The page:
About Chandra Cerrito Contemporary
- 480 23rd Street (uptown) Map
- (510) 260-7494
- Thurs - Sat: 12 - 6pm // First Fridays until 8pm and by appt.
Established in 2007 as a curatorial project space, Chandra Cerrito Contemporary features exhibitions and site-specific installations that highlight exceptional regional and national artists, with an emphasis on conceptual strength, refined craftsmanship, contemporary ...
Exhibition dates: February 3 – March 30, 2017
Preview and Artist Talk: Thursday, February 2, 6-7:30 pm
Moderated by Lucía Sanromán, Visual Arts Director, Yerba Buena Center for the Arts
Opening Reception: Friday, February 3, 6-8 pm
First Friday Reception: Friday, March 3, 6-8 pm
Chandra Cerrito Contemporary is pleased to announce ARBOR/ARDOR February 3 through March 30, 2017. The exhibition presents four of Lewis deSoto’s works spanning three decades. The selected pieces reveal deSoto’s deep-seated interest in the relationship between nature and the human body, human action and consciousness. Perhaps due in part to his Native American ancestry, deSoto’s works express a reverence for, as he describes it, “the endless expanse of the landscape.” Two recent works – a photograph entitled “Seven Minutes at Trinity Road, Sonoma (2007-2016)” and a single-channel video, “Witness” (2009) – represent the artist’s physical presence within two different groves of trees. DeSoto’s time spent in stillness observing the landscape for periods long enough to capture seventy-six individual frames later stitched together in one hyper high-resolution color photograph, or to create a twenty-minute video of the artist standing in a single position, becomes a meditation shared with the viewer.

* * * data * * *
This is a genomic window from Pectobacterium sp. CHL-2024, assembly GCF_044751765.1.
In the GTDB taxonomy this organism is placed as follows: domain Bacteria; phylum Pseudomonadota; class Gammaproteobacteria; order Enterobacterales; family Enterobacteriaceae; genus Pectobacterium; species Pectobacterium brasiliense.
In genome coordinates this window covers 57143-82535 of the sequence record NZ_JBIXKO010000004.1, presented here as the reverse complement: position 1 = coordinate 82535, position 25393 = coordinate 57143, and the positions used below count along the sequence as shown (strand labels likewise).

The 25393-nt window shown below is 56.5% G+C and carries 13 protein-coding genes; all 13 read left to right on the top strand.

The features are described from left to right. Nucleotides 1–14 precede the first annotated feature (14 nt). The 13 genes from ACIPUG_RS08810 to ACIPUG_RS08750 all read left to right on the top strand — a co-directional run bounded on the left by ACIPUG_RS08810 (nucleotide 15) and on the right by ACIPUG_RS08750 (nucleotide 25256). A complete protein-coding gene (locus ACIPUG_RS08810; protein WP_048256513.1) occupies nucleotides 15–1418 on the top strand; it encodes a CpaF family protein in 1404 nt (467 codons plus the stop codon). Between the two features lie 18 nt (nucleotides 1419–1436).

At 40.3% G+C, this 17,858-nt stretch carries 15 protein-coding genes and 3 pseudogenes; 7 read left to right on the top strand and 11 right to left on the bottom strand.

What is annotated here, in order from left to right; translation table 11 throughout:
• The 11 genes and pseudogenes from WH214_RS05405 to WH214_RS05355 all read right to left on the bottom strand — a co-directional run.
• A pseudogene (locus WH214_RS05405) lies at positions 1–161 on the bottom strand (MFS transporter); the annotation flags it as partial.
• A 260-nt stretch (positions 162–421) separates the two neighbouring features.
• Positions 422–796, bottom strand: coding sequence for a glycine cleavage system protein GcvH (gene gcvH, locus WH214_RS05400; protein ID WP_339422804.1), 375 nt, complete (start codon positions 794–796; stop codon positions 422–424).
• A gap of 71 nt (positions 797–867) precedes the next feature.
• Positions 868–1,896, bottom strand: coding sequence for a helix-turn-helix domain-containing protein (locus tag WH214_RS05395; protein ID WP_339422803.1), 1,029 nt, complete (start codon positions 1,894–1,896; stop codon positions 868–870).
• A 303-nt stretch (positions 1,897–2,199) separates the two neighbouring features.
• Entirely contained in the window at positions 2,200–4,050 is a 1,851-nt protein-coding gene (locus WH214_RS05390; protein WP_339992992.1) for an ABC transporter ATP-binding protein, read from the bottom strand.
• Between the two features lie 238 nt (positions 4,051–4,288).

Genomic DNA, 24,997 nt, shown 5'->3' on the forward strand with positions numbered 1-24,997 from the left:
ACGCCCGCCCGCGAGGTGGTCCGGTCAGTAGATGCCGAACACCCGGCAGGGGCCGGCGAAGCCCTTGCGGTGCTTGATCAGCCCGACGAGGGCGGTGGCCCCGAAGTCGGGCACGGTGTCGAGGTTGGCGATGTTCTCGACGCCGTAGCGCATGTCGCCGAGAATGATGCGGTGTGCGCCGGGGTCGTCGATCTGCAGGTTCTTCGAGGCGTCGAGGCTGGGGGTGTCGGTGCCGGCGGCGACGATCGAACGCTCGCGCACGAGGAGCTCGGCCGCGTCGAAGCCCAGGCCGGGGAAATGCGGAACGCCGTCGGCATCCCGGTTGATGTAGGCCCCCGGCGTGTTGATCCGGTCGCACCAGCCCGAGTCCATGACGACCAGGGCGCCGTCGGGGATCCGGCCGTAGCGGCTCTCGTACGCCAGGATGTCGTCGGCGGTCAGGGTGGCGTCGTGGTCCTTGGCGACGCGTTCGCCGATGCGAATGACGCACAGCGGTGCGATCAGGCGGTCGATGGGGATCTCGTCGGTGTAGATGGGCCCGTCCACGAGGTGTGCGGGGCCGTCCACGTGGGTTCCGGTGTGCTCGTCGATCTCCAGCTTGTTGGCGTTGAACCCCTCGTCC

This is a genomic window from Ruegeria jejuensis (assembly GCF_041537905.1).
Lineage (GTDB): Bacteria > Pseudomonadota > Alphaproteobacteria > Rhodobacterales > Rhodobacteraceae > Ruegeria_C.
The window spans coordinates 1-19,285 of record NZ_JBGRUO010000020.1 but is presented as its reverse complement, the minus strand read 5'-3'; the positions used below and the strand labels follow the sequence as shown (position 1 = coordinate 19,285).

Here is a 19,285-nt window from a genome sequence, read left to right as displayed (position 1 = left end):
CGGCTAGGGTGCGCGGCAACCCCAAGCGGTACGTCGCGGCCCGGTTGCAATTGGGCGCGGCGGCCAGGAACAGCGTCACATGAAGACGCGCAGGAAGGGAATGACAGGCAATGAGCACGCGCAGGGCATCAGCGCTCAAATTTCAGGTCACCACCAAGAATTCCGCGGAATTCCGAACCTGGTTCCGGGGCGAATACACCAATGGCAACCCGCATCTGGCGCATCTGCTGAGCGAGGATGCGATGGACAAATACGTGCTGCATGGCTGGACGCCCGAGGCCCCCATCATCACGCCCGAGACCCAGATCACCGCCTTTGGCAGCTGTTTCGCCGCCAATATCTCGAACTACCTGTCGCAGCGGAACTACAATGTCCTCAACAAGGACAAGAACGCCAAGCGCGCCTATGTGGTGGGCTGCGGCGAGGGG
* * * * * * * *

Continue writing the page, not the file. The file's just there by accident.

While in these later works deSoto’s interaction with the landscape is as passive observer and recorder, his earliest featured work, “Das Waldsterben 2” (1984), incorporates performance in the landscape, something the artist has explored since the 1970s, soon after artists like Dennis Oppenheim and Richard Long began making ephemeral marks and forms outdoors. This large-scale silver gelatin print depicts a tree trunk being wrapped in sheet metal, a comment on forests dying from industrial fallout. In a blend of sculpture and photography, metal shavings adhere to the print surface to articulate the tree’s bark, and the portrayed sheet metal is inlaid in the artist-made frame. “Silver Maple” (1987) places an element of nature – the stenciled ghost image of a maple leaf – within the palm of the artist’s hand. In this simple action two five-spoke and veined forms, the human hand and the leaf, are integrated into one, suggesting a common essence.
Image: Lewis deSoto, Seven Minutes at Trinity Road, Sonoma, CA, 09.21.2007, 2007-2016, color photograph comprised of 76 individual frames, edition 1 of 7, 38 x 38″, Courtesy of the Artist and Chandra Cerrito Contemporary, Oakland